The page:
Glynn County Schools and Brunswick-Glynn County Joint Water and Sewer Commission recently made their initial filings in the case over nearly $400,000 in overdue utility bills.
According to the JWSC’s filing, the school system paid the debt service fee portion of its utility bill until 2014, when the utility audited its debt service charges and adjusted them based on the findings.
The audit resulted in a net increase in the school system’s monthly bill, which is when the system stopped paying the debt service portion, the filing states. The school system claims it is prohibited from paying the debt service fee by state law.
The JWSC filed a lawsuit against the school district to force it to pay the debt service fee and establish that it isn’t prohibited from paying it. The school system filed a counterclaim to make the utility return debt service fees it had paid from 2008 to 2014.
Glynn County Superior Court Judge Stephen Kelley ruled in favor of the JWSC in February, telling the system to pay the utility what it owed in debt service fees.
The school district appealed the decision, taking it to the Georgia Court of Appeals.
A debt service fee is essentially an impact fee, the school system argues.
“(Debt service) charges are not for the actual water or sewer services used in the schools and buildings operated by the (school) district ... These funds are used to make payments on debt for capital improvements already built by the (utility) commission and/or to build a reserve to be used for similar capital improvements in the future,” the school system’s filing states.
State law requires the school system to spend money for educational purposes only, including what’s necessary to run public schools. It exempt schools from paying impact fees, the filing states.
For the JWSC’s part, its filing states the debt service fee is not an impact fee. An impact fee is a “one-time, project-specific” charge, while the debt service fee is part of the utility’s monthly rate structure.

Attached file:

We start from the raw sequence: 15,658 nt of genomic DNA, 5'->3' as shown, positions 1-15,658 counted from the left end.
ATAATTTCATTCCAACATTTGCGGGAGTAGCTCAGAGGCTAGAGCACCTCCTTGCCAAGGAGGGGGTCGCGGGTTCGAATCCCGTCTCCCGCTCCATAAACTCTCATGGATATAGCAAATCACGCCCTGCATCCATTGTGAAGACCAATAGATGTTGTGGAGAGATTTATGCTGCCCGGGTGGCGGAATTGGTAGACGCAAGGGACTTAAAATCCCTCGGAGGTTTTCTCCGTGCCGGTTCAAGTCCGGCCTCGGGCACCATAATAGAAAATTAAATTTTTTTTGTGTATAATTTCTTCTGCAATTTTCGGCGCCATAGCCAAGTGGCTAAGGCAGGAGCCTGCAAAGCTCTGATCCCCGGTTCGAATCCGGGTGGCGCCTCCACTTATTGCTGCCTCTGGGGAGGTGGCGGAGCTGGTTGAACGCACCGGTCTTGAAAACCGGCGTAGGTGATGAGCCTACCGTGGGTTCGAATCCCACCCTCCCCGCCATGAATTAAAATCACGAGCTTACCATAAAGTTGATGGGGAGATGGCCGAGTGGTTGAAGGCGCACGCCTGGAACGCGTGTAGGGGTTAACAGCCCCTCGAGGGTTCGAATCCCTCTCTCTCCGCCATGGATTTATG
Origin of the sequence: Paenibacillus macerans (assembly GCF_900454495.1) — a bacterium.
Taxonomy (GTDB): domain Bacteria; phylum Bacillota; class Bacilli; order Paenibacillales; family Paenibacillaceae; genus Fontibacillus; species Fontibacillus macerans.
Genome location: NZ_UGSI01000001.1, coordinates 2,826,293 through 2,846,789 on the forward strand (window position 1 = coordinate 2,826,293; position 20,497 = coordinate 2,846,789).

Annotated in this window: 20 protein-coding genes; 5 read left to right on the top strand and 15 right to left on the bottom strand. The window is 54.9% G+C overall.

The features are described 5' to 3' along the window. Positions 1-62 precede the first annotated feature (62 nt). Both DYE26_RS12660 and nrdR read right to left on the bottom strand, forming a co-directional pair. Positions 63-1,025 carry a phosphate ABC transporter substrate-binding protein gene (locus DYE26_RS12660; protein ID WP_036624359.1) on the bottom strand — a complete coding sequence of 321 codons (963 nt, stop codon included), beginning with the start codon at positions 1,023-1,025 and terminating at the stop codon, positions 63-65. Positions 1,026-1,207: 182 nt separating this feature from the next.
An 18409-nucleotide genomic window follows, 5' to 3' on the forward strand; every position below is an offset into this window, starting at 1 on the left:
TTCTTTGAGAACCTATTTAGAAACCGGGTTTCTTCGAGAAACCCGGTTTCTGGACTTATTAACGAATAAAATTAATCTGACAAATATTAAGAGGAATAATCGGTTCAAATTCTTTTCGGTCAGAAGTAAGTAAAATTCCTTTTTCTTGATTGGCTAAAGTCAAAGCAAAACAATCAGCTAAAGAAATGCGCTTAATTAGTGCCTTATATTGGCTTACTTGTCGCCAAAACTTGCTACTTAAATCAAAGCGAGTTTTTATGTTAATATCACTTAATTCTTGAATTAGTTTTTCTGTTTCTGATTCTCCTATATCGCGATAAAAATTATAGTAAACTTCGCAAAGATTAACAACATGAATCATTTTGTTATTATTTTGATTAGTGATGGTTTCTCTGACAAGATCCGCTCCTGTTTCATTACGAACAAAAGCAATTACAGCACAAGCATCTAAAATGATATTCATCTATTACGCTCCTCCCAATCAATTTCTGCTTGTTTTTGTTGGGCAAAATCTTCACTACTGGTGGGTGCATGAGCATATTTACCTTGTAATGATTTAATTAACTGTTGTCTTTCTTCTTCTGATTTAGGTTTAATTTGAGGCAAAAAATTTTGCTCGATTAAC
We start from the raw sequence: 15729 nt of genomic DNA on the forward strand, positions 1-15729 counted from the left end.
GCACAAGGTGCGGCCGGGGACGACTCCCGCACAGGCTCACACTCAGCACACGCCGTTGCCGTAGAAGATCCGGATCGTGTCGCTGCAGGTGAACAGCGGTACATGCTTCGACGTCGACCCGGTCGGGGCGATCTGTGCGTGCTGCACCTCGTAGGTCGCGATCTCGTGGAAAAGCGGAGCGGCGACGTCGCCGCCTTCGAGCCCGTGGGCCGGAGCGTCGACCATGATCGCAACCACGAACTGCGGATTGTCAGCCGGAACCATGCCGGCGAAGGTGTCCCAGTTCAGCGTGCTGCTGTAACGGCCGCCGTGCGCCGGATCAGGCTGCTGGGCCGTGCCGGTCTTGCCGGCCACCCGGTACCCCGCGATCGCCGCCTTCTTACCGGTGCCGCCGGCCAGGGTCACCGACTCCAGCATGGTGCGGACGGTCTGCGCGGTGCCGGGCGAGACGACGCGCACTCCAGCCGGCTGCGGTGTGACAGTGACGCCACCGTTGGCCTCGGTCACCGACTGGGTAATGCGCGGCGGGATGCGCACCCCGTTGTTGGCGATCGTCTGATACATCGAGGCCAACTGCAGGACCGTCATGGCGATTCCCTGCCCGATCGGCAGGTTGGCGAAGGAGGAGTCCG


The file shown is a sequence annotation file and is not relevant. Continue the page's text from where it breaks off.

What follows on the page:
“(The debt service fee) is charged and collected so that the JWSC can make payments on debt, not to build a reserve to be used for capital improvements in the future as contended by the district,” according to the filing.
The school system filing also says that state law prevents it from carrying over debt from year to year.
“If the school district cannot incur debt for school buildings under Georgia law, it certainly cannot use school tax funds to pay off the commission’s long-term debt incurred for capital improvements,” the filing claims.
However, Kelley sided with the JWSC in his final decision.
“The court finds that the JWSC charges the district has incurred, including the (debt service) charges, constitute ‘necessary and incidental’ public education expenses authorized under the Georgia Constitution and (state law),” Kelley wrote in his order.
The school system’s filing claims Judge Kelley’s decision “contravenes the constitutional and statutory limits, as set forth in well-established decisions of the Georgia Supreme Court, on the use of school tax funds received from the state and collected from local property taxpayers.”
The JWSC alleged the school system owed close to $140,000 when the case was originally filed in 2015. Utility officials said Tuesday that the amount has risen to nearly $400,000 and continues to rise every month it goes unpaid.